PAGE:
Climbing The Legendary Snake Dike, located on Half Dome in Yosemite Valley


half_dome_from_glacier_point_yosemite_np_-_diliffFrom a few weeks after I got hooked on climbing, before I even knew how to climb outside or set up a single pitch top rope safely, let alone lead a multipitch route safely, I had my eyes set on Snake Dike. Snake Dike is the name of a particularly popular and awesome climb up Half Dome in Yosemite. It always seemed so far away, one of those things that’s just fun to think about but “isn’t something I could do, at least not safely”. It has been sitting on my Life Bucket List for a long time. It now goes down as one of the best climbing adventures of my life.

Thanks Ted and Jesse. I will remember this adventure forever.

The Overview

The logistics mattered greatly for a trip of this size, even for the option of giving up and heading back, we had to plan carefully and thoroughly.

We were considering only going as a party of two, as we couldn’t find a fourth person with skills necessary. Two people is faster than three and going slow can be dangerous on a route as long as this one. However, we decided to go as three, and boy did it turn out to be a great choice. As all the pitches are easy for a follower and difficult for a leader (extreme runouts), sending up a second follower is no big deal. In some ways, it probably made the trip easier as we could distribute our gear and make the trip lighter per person. Four would be the best for a big trip, but three turned out to be better than two in this case.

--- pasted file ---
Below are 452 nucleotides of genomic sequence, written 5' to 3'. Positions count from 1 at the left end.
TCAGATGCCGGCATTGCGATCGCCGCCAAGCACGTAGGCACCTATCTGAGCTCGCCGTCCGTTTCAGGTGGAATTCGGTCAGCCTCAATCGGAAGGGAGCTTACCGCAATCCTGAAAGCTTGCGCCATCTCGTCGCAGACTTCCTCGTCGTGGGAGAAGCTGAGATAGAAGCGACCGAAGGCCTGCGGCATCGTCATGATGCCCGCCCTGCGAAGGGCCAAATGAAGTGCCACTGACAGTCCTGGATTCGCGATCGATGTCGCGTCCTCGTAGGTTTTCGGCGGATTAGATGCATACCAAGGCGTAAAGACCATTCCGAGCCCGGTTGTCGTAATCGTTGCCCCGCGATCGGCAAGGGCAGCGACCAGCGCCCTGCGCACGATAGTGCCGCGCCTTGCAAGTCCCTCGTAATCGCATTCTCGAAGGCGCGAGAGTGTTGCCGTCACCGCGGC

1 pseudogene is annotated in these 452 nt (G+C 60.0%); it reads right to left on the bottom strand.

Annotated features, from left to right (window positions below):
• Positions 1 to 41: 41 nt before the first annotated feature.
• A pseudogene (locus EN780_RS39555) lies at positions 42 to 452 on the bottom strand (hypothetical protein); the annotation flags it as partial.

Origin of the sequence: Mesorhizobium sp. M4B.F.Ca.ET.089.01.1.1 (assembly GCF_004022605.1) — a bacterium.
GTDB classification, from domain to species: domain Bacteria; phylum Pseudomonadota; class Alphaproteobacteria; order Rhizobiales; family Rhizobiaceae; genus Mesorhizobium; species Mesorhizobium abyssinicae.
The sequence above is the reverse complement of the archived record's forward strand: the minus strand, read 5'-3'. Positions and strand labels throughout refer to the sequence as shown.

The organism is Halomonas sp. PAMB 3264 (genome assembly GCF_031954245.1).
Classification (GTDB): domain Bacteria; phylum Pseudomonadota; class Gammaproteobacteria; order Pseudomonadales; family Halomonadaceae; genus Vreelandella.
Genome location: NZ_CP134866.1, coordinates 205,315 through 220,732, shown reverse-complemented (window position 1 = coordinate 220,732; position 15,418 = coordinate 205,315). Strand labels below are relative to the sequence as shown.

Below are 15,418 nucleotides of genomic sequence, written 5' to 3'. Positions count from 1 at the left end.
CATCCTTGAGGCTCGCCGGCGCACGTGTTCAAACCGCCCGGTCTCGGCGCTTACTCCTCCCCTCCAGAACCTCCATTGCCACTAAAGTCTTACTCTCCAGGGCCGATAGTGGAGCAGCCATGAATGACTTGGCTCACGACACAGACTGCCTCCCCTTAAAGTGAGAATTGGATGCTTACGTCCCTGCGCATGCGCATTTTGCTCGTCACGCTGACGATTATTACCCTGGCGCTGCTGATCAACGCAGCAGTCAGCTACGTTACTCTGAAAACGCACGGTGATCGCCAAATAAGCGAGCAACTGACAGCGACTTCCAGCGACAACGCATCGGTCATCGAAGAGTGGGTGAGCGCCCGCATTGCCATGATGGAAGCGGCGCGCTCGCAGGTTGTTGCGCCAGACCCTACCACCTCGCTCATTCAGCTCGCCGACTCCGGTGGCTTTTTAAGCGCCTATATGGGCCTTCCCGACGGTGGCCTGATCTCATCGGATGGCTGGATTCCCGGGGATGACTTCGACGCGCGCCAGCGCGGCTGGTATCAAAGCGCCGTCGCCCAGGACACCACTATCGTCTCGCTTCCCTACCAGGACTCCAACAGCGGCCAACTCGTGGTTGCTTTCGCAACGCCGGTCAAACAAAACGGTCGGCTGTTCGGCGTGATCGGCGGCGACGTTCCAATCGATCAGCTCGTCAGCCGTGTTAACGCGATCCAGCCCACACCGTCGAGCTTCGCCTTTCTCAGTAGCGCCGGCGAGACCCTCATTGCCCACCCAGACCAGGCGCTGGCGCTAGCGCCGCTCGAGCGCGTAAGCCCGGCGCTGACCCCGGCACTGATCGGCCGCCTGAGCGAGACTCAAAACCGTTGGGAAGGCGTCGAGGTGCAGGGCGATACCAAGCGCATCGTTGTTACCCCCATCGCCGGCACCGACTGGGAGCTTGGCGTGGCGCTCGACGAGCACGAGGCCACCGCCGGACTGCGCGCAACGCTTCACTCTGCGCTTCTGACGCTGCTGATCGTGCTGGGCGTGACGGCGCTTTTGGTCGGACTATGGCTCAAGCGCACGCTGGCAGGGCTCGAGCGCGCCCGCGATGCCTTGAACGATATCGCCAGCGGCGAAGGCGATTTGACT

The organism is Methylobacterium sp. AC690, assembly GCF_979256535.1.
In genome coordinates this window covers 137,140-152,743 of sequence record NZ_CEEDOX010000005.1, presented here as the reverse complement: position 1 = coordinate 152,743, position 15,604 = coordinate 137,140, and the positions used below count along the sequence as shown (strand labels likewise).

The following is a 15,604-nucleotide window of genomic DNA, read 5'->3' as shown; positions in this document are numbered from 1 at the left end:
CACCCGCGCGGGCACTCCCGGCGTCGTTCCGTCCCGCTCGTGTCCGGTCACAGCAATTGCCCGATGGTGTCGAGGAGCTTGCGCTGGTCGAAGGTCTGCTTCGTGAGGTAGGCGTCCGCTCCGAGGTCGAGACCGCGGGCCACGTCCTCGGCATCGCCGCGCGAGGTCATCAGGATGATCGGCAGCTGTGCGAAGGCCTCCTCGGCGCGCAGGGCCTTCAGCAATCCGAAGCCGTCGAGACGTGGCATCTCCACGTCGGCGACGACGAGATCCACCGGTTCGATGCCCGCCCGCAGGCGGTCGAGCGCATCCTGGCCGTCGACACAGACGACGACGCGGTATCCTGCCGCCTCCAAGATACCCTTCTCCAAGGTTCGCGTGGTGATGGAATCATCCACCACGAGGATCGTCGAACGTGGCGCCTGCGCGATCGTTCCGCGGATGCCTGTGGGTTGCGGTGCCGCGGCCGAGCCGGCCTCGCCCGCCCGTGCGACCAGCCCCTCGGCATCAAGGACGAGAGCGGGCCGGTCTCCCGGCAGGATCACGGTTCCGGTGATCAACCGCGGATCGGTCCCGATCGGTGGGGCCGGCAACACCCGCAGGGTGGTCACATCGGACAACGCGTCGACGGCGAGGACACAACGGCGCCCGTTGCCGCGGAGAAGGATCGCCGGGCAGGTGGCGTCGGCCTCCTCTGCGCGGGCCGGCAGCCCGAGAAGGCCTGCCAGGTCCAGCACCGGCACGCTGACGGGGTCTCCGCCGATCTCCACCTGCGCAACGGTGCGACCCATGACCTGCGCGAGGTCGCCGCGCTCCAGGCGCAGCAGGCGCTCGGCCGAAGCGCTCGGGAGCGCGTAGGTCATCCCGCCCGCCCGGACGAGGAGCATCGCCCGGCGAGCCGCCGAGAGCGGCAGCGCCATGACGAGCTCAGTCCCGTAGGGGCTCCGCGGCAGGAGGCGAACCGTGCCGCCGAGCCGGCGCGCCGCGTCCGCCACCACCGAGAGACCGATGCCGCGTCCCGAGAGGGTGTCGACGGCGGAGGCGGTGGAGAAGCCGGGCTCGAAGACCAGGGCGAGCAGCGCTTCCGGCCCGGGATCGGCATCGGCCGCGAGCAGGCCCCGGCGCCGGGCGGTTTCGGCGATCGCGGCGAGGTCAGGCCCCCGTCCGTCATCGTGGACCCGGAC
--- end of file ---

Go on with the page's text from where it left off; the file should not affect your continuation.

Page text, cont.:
Our schedule came out something like this:

  • 5pm Arrived in Yosemite, battled logistics and massive amounts of tourists to find friends and a place to sleep for the night without getting fined
  • 7pm Carbed up and hydrated up
  • 8pm Packed for next day
  • 9pm Put in earplugs, wore eyemask, and slept
  • 4am Woke and ate
  • 5am Began 6 mile approach hike
  • 9am Arrived at base of climb
  • 10am Began climb
  • 5pm Summited Half Dome
  • 6pm Began 9 mile descent hike
  • 11pm Mentally and physically started to break down, rested for a half hour or so
  • 2am Arrived back at camp – we brushed some of our teeth then stumbled into our tents and fell asleep instantly

The Departure

Getting to Yosemite from the bay is a pain in the ass. If you leave after 7pm to avoid traffic, you arrive too late and are too tired to alpine start the next day. The best way is to leave the bay before 1pm, which means leaving the office around 12pm, gathering in a carpool, then taking off.

We’ve found the best compromise to be one of the following:

  1. Taking a half day of vacation on Friday
  2. Working extra earlier in the week
  3. Working remotely Friday afternoon if your type of work will allow that (not recommended for the driver)

The Arrival

Once in Yosemite, the next challenge arises. All the campsites are full, and the only way you could have possibly gotten one is if you booked a reservation site last year or have been sitting in the first come line since 4am to pick up your location when the office opens at 6am.

We’ve found the following strategies workable:

  1. Book sites a year ago
  2. Make friends. If they let you stay with them, definitely make the offer to pay for the whole campsite for their generosity